|Pet shop criminals
Thursday, Jan 29, 2015 - Posted by Rich Miller
* First it was PetSmart in broad daylight…
Two men accused of an armed robbery in the Springfield PetSmart parking lot have been arrested.
Police say Tyler Sigretto, 21, and Dakota Davis, 20, both of Springfield, were arrested over the weekend following the Friday morning incident. Sigretto and Davis allegedly approached two people in the parking lot with guns and demanded personal belongings.
* And then Nature’s Select, also in broad daylight…
Springfield police are looking for a man who robbed the Nature’s Select Pet Store Wednesday afternoon.
Police described the robber as a dark-skinned black man with a thin build who is 20 to 30 years old and between 6 feet and 6-foot-2. He was wearing a light gray sweatshirt and sweat pants.
The man entered the store at 540 W. Monroe St. around 3:35 p.m. armed with a box cutter. He demanded money from an employee but fled on foot when a customer entered the business.
I regularly bring Oscar to both of those stores.
I know I shouldn’t be, but this has me a bit rattled.
* I find it nearly impossible to argue with this U of I press release…
The University of Illinois must balance all of the interests of its campuses and the institution in reaching any decision, particularly one as important as granting a positon as a member of our faculty.
Last summer, while Steven Salaita was still under consideration for a tenured position to teach courses comparing issues related to the experiences of Native Americans to issues related to Palestinians and the Middle East, Dr. Salaita began demonstrating that he lacked the professional fitness to serve on the faculty of the University of Illinois at Urbana-Champaign.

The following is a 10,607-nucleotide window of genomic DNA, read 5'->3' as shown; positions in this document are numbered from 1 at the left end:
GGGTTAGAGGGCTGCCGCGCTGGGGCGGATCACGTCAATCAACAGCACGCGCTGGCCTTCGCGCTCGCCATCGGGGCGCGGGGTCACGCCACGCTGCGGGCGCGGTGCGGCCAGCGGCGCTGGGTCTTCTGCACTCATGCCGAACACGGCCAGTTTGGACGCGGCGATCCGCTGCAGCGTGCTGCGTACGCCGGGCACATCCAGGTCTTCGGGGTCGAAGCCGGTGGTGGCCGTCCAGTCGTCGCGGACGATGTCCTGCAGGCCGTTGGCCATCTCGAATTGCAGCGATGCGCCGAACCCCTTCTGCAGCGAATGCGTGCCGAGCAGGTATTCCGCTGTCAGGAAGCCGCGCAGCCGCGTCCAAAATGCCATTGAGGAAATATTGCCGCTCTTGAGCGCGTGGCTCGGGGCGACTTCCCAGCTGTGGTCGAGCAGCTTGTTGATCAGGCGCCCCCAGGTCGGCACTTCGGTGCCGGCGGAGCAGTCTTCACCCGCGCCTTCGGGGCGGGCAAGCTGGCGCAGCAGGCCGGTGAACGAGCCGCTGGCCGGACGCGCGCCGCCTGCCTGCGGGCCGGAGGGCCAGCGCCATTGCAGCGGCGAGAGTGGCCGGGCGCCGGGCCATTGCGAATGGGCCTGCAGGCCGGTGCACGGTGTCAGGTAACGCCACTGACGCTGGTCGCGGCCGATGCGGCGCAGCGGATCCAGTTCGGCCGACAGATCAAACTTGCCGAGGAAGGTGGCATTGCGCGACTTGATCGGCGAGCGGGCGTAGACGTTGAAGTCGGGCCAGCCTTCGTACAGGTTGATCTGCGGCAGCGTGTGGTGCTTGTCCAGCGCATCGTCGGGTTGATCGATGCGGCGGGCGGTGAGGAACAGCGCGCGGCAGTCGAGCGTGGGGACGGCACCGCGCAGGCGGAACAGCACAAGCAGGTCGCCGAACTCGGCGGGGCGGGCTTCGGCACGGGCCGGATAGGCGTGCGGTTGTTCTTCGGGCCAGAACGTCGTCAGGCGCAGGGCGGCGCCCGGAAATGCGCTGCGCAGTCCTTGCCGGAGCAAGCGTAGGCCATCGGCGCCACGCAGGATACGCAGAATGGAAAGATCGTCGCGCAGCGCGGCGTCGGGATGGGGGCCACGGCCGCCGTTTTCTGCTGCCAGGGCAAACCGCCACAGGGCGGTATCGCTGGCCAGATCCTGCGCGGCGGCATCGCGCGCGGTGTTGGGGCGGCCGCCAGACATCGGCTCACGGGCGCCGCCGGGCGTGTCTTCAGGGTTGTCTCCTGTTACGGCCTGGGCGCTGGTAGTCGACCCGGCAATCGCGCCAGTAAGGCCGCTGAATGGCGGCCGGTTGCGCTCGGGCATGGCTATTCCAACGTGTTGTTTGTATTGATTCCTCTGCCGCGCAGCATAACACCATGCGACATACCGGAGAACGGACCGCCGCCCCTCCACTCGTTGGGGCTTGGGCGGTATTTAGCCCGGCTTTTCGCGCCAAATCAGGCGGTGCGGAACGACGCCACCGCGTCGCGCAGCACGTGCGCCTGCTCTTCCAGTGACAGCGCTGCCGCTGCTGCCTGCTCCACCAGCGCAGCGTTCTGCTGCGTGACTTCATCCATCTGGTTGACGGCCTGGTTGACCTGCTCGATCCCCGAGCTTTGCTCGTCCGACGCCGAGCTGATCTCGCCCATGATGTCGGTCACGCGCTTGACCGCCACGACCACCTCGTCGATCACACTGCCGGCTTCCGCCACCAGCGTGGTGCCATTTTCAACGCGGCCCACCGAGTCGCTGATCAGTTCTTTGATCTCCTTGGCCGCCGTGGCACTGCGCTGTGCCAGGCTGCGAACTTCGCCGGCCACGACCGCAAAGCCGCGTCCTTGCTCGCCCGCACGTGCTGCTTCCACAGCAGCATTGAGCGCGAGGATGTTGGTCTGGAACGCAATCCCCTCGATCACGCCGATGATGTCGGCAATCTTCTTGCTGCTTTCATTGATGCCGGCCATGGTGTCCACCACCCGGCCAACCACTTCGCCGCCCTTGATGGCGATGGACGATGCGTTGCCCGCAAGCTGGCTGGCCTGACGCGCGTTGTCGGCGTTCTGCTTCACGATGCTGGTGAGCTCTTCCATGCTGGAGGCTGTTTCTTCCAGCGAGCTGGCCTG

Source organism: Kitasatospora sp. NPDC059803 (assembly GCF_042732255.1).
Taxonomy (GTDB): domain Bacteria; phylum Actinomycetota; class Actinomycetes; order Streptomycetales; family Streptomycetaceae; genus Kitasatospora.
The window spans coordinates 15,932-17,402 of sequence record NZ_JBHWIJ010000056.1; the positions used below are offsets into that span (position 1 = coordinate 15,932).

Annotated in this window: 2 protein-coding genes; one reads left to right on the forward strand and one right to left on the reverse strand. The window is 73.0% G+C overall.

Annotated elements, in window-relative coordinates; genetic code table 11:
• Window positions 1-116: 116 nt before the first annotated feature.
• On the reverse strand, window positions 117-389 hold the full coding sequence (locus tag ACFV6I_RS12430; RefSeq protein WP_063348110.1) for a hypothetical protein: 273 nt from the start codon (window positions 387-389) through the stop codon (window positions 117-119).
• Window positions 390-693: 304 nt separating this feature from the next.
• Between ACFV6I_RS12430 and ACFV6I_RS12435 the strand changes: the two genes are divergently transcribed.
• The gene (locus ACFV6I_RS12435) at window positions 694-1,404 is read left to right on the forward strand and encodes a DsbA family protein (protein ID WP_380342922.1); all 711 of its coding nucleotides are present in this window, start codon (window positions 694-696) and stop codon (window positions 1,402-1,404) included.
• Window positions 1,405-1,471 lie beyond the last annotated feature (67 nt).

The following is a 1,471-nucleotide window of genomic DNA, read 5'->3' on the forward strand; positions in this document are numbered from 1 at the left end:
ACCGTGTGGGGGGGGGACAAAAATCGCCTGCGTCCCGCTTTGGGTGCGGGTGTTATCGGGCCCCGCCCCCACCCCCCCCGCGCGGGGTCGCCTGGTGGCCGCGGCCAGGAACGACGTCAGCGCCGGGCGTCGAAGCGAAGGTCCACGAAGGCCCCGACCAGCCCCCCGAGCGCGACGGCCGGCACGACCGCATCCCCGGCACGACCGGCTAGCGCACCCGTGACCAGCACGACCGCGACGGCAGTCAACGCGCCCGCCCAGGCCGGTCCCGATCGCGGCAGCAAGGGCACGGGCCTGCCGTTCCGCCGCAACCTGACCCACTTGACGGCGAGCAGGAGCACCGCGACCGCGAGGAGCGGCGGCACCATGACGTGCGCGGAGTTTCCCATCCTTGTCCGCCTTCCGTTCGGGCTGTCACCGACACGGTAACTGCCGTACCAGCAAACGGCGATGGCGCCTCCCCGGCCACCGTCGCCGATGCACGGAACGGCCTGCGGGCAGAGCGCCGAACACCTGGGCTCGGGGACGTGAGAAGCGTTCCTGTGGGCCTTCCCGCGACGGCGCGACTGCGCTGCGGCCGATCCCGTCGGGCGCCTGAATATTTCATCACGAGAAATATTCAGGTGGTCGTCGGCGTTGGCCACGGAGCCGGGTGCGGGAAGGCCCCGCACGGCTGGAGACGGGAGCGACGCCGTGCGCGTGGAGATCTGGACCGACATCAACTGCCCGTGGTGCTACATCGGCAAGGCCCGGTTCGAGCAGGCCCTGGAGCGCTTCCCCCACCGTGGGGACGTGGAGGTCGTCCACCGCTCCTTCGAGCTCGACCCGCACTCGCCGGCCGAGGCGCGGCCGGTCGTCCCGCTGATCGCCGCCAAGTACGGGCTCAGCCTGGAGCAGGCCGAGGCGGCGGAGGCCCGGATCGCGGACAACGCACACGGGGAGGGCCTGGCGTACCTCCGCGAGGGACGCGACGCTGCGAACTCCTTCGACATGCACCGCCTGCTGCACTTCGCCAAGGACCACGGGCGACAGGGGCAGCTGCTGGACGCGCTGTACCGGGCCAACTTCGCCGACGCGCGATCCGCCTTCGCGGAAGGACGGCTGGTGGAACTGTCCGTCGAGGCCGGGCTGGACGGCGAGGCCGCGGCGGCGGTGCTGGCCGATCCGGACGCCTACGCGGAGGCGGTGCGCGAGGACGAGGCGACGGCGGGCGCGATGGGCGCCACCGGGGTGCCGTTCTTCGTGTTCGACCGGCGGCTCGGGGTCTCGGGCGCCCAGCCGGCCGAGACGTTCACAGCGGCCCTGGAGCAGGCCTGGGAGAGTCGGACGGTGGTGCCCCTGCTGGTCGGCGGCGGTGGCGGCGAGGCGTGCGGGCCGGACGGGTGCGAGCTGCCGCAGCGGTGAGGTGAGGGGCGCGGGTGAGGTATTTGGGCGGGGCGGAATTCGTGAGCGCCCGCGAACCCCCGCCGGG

Specifically, Dr. Salaita began making a series of statements via social media on precisely the subject matter that he proposed to teach at our University. For example, on June 19, 2014, after three Israeli teenagers were reported kidnapped and presumed dead, Dr. Salaita posted a statement on Twitter which read: “You may be too refined to say it, but I’m not: I wish all the f**king West Bank settlers would go missing.” Dr. Salaita continued to post this comment even after the three teens were found murdered later that month.
Dr. Salaita also posted statements such as:
“Zionist uplift in America: every little Jewish boy and girl can grow up to be the leader of a monstrous colonial regime.”
“If #Israel affirms life, then why do so many Zionists celebrate the slaughter of children? What’s that? Oh, I see JEWISH life.”
“Zionists: transforming antisemitism [sic] from something horrible into something honorable since 1948.”
“Let’s cut to the chase: If you’re defending #Israel right now you’re an awful human being.”
These statements and many more like them demonstrate that Dr. Salaita lacks the judgment, temperament and thoughtfulness to serve as a member of our faculty in any capacity, but particularly to teach courses related to the Middle East.
As Dr. Salaita admits in the complaint he filed today, the offer he received in October 2013 from the American Indian Studies Program was at all times subject to the ultimate approval of the Board of Trustees. This is consistent with the Statutes of the University of Illinois and the past precedent of the University. Dr. Salaita was well aware of the importance of this final approval. At no time was Dr. Salaita hired as a faculty member. His appointment was always subject to approval by the Board of Trustees.